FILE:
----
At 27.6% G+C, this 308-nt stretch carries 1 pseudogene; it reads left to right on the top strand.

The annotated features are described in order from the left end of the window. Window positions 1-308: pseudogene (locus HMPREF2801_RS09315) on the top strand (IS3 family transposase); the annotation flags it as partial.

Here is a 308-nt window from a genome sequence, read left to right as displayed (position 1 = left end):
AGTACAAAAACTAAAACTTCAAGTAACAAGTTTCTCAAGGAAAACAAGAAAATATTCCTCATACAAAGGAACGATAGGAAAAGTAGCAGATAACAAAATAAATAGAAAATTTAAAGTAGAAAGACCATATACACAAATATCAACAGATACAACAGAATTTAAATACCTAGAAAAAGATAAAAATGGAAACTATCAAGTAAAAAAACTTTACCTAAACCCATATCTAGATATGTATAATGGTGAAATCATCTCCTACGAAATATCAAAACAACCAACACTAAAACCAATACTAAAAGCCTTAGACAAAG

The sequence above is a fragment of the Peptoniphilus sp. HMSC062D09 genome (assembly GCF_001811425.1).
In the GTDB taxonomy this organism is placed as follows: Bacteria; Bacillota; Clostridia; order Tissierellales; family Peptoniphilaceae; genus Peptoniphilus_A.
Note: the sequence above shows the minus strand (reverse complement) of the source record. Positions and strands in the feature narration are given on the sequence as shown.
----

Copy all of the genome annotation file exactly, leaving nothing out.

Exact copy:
At 27.6% G+C, this 308-nt stretch carries 1 pseudogene; it reads left to right on the top strand.

The annotated features are described in order from the left end of the window. Window positions 1-308: pseudogene (locus HMPREF2801_RS09315) on the top strand (IS3 family transposase); the annotation flags it as partial.

Here is a 308-nt window from a genome sequence, read left to right as displayed (position 1 = left end):
AGTACAAAAACTAAAACTTCAAGTAACAAGTTTCTCAAGGAAAACAAGAAAATATTCCTCATACAAAGGAACGATAGGAAAAGTAGCAGATAACAAAATAAATAGAAAATTTAAAGTAGAAAGACCATATACACAAATATCAACAGATACAACAGAATTTAAATACCTAGAAAAAGATAAAAATGGAAACTATCAAGTAAAAAAACTTTACCTAAACCCATATCTAGATATGTATAATGGTGAAATCATCTCCTACGAAATATCAAAACAACCAACACTAAAACCAATACTAAAAGCCTTAGACAAAG

The sequence above is a fragment of the Peptoniphilus sp. HMSC062D09 genome (assembly GCF_001811425.1).
In the GTDB taxonomy this organism is placed as follows: Bacteria; Bacillota; Clostridia; order Tissierellales; family Peptoniphilaceae; genus Peptoniphilus_A.
Note: the sequence above shows the minus strand (reverse complement) of the source record. Positions and strands in the feature narration are given on the sequence as shown.